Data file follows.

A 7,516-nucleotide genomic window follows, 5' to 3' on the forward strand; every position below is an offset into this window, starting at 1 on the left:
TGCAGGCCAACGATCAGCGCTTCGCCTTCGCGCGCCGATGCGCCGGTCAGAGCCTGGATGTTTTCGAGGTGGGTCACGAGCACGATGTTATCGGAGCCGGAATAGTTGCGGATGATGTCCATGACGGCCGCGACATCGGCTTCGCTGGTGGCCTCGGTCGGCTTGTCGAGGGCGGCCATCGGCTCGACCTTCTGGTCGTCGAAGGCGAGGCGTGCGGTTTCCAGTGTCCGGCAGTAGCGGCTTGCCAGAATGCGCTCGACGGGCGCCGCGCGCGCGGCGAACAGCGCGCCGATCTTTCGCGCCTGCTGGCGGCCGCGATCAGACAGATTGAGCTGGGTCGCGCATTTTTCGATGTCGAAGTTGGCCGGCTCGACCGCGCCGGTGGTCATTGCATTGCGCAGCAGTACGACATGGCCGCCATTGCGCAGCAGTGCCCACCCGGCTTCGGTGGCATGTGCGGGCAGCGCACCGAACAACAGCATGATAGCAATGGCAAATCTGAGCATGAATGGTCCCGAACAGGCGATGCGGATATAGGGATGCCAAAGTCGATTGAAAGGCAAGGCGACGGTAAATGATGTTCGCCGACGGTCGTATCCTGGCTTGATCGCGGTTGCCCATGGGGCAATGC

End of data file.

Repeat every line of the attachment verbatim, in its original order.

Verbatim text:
A 7,516-nucleotide genomic window follows, 5' to 3' on the forward strand; every position below is an offset into this window, starting at 1 on the left:
TGCAGGCCAACGATCAGCGCTTCGCCTTCGCGCGCCGATGCGCCGGTCAGAGCCTGGATGTTTTCGAGGTGGGTCACGAGCACGATGTTATCGGAGCCGGAATAGTTGCGGATGATGTCCATGACGGCCGCGACATCGGCTTCGCTGGTGGCCTCGGTCGGCTTGTCGAGGGCGGCCATCGGCTCGACCTTCTGGTCGTCGAAGGCGAGGCGTGCGGTTTCCAGTGTCCGGCAGTAGCGGCTTGCCAGAATGCGCTCGACGGGCGCCGCGCGCGCGGCGAACAGCGCGCCGATCTTTCGCGCCTGCTGGCGGCCGCGATCAGACAGATTGAGCTGGGTCGCGCATTTTTCGATGTCGAAGTTGGCCGGCTCGACCGCGCCGGTGGTCATTGCATTGCGCAGCAGTACGACATGGCCGCCATTGCGCAGCAGTGCCCACCCGGCTTCGGTGGCATGTGCGGGCAGCGCACCGAACAACAGCATGATAGCAATGGCAAATCTGAGCATGAATGGTCCCGAACAGGCGATGCGGATATAGGGATGCCAAAGTCGATTGAAAGGCAAGGCGACGGTAAATGATGTTCGCCGACGGTCGTATCCTGGCTTGATCGCGGTTGCCCATGGGGCAATGC